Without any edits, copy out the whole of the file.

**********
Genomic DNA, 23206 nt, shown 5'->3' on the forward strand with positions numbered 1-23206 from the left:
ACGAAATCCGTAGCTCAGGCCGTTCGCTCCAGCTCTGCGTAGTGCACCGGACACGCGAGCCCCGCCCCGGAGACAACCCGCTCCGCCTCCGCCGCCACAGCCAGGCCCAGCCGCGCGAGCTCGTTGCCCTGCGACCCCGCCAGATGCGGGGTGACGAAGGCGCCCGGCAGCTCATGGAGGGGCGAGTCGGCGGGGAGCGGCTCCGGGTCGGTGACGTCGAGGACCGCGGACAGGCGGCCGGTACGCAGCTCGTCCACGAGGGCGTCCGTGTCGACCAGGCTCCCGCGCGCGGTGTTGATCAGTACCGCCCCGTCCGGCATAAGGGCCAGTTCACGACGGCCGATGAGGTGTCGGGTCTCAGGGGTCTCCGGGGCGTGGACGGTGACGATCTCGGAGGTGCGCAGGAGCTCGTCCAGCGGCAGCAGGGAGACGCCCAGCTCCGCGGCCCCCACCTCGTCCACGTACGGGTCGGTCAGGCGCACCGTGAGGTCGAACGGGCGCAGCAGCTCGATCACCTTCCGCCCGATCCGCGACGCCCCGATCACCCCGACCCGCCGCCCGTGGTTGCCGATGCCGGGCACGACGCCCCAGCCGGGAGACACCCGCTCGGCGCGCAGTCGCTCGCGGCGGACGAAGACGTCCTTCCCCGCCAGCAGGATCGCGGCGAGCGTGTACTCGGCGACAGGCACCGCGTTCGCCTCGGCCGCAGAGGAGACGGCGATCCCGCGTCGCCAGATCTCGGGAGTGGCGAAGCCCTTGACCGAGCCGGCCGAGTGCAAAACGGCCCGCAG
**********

Genomic DNA, 23206 nt, shown 5'->3' on the forward strand with positions numbered 1-23206 from the left:
ACGAAATCCGTAGCTCAGGCCGTTCGCTCCAGCTCTGCGTAGTGCACCGGACACGCGAGCCCCGCCCCGGAGACAACCCGCTCCGCCTCCGCCGCCACAGCCAGGCCCAGCCGCGCGAGCTCGTTGCCCTGCGACCCCGCCAGATGCGGGGTGACGAAGGCGCCCGGCAGCTCATGGAGGGGCGAGTCGGCGGGGAGCGGCTCCGGGTCGGTGACGTCGAGGACCGCGGACAGGCGGCCGGTACGCAGCTCGTCCACGAGGGCGTCCGTGTCGACCAGGCTCCCGCGCGCGGTGTTGATCAGTACCGCCCCGTCCGGCATAAGGGCCAGTTCACGACGGCCGATGAGGTGTCGGGTCTCAGGGGTCTCCGGGGCGTGGACGGTGACGATCTCGGAGGTGCGCAGGAGCTCGTCCAGCGGCAGCAGGGAGACGCCCAGCTCCGCGGCCCCCACCTCGTCCACGTACGGGTCGGTCAGGCGCACCGTGAGGTCGAACGGGCGCAGCAGCTCGATCACCTTCCGCCCGATCCGCGACGCCCCGATCACCCCGACCCGCCGCCCGTGGTTGCCGATGCCGGGCACGACGCCCCAGCCGGGAGACACCCGCTCGGCGCGCAGTCGCTCGCGGCGGACGAAGACGTCCTTCCCCGCCAGCAGGATCGCGGCGAGCGTGTACTCGGCGACAGGCACCGCGTTCGCCTCGGCCGCAGAGGAGACGGCGATCCCGCGTCGCCAGATCTCGGGAGTGGCGAAGCCCTTGACCGAGCCGGCCGAGTGCAAAACGGCCCGCAG